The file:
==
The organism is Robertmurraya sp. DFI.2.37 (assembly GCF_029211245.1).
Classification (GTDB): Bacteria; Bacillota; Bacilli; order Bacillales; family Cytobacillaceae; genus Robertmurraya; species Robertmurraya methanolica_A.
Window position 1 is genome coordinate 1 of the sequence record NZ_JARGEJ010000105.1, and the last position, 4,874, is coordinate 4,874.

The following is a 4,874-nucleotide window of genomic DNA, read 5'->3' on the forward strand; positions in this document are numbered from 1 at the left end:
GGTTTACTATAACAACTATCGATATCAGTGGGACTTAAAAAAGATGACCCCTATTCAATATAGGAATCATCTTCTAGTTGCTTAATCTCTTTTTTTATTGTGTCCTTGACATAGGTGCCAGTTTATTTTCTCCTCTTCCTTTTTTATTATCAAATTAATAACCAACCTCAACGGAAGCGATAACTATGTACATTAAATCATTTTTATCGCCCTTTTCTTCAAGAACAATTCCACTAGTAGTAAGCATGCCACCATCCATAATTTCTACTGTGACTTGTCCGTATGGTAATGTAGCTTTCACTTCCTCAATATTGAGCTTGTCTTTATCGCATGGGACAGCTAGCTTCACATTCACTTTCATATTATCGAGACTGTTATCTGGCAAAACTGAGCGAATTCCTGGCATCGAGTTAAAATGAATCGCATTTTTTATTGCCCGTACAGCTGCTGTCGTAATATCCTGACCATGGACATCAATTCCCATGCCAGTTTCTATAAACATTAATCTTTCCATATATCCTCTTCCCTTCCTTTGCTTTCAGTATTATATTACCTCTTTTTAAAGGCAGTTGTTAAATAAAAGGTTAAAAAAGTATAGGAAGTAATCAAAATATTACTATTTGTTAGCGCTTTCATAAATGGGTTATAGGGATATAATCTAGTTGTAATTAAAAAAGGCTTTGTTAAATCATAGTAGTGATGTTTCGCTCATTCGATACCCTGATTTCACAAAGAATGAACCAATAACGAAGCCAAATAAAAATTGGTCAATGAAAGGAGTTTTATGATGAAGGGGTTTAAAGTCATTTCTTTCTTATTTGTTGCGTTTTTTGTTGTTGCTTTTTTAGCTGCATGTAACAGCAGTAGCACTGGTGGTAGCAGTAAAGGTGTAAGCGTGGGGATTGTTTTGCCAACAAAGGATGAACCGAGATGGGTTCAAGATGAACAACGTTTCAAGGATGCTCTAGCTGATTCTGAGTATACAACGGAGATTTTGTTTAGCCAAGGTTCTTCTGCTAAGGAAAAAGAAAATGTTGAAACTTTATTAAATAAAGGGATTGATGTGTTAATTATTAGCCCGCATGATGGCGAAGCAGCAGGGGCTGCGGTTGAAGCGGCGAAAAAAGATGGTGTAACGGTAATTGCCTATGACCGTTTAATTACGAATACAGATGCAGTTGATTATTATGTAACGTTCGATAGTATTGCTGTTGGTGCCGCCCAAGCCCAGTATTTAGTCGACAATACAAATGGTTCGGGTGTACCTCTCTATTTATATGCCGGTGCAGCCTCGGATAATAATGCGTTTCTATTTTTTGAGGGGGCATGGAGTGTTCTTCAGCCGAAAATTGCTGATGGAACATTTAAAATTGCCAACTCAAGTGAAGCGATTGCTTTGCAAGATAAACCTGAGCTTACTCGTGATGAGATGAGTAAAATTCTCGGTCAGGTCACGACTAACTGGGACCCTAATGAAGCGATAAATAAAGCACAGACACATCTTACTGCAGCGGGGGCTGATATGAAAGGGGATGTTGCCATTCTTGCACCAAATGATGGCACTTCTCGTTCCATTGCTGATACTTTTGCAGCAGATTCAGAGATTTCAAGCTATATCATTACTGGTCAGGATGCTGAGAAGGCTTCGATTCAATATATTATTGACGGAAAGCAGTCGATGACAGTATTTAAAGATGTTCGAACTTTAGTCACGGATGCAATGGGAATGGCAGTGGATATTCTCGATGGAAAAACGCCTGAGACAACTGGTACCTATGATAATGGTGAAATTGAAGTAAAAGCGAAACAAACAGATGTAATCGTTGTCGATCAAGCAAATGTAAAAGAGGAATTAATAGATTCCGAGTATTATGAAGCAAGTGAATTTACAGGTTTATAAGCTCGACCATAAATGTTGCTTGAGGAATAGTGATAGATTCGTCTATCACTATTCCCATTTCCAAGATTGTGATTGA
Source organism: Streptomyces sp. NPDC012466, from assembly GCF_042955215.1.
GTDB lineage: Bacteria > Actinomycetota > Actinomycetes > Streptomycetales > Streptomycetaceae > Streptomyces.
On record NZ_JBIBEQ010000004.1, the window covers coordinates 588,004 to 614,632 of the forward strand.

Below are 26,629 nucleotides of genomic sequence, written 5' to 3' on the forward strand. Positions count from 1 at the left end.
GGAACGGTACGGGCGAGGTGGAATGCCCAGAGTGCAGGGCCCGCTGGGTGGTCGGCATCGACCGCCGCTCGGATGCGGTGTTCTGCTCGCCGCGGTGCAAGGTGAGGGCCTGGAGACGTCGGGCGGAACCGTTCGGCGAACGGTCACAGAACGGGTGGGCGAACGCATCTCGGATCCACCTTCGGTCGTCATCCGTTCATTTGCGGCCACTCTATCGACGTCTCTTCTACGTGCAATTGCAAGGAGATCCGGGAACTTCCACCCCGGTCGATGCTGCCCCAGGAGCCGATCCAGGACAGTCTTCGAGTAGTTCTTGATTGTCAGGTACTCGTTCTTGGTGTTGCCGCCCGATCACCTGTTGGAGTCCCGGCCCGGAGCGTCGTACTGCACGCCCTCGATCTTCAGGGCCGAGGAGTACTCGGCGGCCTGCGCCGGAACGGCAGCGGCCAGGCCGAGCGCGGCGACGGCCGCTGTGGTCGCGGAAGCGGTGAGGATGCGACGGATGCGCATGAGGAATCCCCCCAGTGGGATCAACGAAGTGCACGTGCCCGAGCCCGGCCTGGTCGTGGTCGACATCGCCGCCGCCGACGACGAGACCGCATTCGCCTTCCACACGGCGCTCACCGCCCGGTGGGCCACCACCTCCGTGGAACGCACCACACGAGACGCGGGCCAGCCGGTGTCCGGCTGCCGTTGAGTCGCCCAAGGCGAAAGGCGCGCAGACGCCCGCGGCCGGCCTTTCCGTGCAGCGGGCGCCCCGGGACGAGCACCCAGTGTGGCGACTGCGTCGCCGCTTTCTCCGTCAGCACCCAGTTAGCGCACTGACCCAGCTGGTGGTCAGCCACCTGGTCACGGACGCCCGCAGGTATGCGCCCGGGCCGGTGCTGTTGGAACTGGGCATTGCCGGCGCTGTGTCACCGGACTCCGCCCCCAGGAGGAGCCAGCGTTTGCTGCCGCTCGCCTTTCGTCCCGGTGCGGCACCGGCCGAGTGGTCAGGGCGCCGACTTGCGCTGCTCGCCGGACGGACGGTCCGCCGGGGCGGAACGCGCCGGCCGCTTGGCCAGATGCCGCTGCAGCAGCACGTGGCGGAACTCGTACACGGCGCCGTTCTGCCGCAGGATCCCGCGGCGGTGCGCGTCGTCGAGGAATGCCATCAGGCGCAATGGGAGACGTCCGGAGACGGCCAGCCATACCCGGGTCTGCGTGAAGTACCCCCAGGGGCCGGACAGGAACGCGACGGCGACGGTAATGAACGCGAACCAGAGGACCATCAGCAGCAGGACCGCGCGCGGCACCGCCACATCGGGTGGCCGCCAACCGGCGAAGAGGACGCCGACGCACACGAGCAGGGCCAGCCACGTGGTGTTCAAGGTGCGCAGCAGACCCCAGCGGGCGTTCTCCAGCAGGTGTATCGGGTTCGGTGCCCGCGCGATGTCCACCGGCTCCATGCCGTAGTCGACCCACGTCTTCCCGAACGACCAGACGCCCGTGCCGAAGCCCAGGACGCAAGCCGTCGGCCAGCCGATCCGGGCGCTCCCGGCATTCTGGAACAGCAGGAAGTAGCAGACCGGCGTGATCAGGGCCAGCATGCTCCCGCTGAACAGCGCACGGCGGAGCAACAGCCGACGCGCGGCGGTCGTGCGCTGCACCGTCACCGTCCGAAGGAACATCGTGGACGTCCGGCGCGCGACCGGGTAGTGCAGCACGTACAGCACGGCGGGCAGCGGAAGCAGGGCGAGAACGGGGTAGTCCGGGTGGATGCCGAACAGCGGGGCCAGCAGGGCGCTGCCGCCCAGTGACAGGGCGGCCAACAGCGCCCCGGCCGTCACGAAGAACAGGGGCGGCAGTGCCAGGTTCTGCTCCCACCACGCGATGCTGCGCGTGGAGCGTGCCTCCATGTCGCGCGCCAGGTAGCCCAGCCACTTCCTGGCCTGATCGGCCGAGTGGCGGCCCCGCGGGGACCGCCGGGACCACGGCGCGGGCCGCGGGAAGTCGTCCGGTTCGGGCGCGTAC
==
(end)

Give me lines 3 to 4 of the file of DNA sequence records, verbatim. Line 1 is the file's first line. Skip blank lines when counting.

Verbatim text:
Window position 1 is genome coordinate 1 of the sequence record NZ_JARGEJ010000105.1, and the last position, 4,874, is coordinate 4,874.

The following is a 4,874-nucleotide window of genomic DNA, read 5'->3' on the forward strand; positions in this document are numbered from 1 at the left end: